The Guardian’s eminent film critic Peter Bradshaw, briefly and favourably, reviews film-maker Mark Cousins’ “meditative tribute” to his hometown, “I am Belfast”- a “valuable, heartfelt tribute to a city”.
…there is much food for thought. He notes the fact that images of the Titanic, created at Belfast’s Harland and Wolff shipyard, are everywhere in the city since the movie, creating a veritable tourist icon. Cousins indirectly and interestingly suggests that the catastrophe of its sinking in 1912 may have fed, or even caused, a existential crisis that underpinned the Troubles. The country outside Belfast is stunningly beautiful (you’d never guess it from the nightly TV news), and Cousins takes his camera up to lovely Cave Hill, where Dickens walked and gunmen executed people. A valuable piece of work.
And the writer/director adds his thoughts on the portrayal of Belfast on film and TV at the Big G’s film blog.
If you didn’t laugh in Belfast in the 1970s, you’d cry. Gates around the city centre clanged shut every night. Tourists feared to tread. It was rubbish, but it was ours.
We didn’t only live there; we also saw it on TV and in movies. Film-makers were fascinated by us, by our intractable little war, our film-noir city. Just as you thought of yourself as a normal teenager, buying records and saving for a new jacket, you’d see a news programme with bodies of Belfast people in open coffins, and blackness would descend.
Culture Northern Ireland’s Matthew Coyle interviewed Mark Cousins last year.
Humanity, Cousins contends, ‘is full of warmth and coldness, violence and compassion. We’ve got a mix of all of that. We haven’t even hidden it very well, it’s right there on the surface. Belfast isn’t behind the door, it isn’t shy.’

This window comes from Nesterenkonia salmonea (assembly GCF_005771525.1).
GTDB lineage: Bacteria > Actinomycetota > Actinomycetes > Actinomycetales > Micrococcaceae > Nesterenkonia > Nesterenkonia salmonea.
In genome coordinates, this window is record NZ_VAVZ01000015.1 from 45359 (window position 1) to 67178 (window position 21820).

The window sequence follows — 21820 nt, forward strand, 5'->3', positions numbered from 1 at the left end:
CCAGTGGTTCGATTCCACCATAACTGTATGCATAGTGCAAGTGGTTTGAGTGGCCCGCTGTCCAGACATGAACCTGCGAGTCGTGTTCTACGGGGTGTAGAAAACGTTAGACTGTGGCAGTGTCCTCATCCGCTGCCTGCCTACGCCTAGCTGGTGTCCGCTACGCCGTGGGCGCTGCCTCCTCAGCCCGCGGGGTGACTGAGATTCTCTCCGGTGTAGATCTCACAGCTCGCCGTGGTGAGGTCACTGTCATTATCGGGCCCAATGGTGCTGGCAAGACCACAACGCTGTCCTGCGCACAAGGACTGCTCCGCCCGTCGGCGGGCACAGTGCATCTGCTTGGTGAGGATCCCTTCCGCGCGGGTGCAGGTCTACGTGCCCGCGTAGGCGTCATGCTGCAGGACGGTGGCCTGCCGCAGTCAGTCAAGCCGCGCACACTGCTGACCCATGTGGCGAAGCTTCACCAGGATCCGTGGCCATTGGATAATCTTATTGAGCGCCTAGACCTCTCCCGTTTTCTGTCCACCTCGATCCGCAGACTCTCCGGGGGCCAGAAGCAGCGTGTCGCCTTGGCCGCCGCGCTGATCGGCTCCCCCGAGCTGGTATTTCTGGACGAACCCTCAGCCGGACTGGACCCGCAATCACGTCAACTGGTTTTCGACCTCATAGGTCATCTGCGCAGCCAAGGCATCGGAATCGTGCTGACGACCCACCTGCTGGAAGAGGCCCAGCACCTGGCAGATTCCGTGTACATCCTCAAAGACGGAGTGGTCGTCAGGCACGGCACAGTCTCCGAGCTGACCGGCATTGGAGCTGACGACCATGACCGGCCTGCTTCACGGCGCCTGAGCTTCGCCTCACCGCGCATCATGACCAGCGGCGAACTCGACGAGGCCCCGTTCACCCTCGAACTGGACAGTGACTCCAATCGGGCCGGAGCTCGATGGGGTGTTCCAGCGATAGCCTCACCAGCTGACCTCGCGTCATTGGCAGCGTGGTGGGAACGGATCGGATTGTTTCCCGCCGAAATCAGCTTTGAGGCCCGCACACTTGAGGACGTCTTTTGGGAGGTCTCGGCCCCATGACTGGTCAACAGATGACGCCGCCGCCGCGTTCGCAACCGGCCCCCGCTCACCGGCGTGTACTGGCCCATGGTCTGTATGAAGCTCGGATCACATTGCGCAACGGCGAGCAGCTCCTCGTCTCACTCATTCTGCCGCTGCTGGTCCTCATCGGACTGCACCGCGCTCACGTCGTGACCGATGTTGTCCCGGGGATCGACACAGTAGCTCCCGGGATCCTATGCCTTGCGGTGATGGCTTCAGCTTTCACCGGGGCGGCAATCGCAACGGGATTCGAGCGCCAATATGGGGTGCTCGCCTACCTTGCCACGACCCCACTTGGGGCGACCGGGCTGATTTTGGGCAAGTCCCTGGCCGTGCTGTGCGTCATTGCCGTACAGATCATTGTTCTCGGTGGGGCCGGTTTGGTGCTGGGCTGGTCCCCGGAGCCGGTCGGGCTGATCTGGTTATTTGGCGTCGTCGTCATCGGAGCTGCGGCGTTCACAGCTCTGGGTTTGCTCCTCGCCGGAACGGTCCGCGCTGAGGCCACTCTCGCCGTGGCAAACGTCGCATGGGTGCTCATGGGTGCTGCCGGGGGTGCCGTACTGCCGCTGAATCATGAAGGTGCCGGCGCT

In truth, that conclusion is all too familiar in Northern Ireland, a sad reality that Cousins decided to face rather than whitewash. At the centre of I Am Belfast is its notional guide, a 10,000-year-old woman (Helena Bereen), the city in human form, who wanders its avenues, soaking in its essence. She mourns the cruelties that her citizens wrought upon each other and for the residue of such pain.
Cousins acknowledges that to have avoided addressing the past seemed futile. ‘We just need to be honest with ourselves… We really have to admit that the Troubles were so recent that it’s still in our unconscious mind, a wound that is still healing. In fact, when you stop fighting, you are amazed at how bad things got.
‘We did terrible things,’ he continues. ‘It should bubble up, in our minds, in our hearts, in our sadness. In the middle of the joy, modernity and new tolerance that we have, we have to allow a bit of space to acknowledge that creature from the Black Lagoon, that sense of, “Wow, did we really do that? Were we that inhuman?” Yes, we were.’ [added emphasis]
Screened at last year’s Belfast Film Festival, it’s now on general release across the UK. Here’s the original 2015 trailer.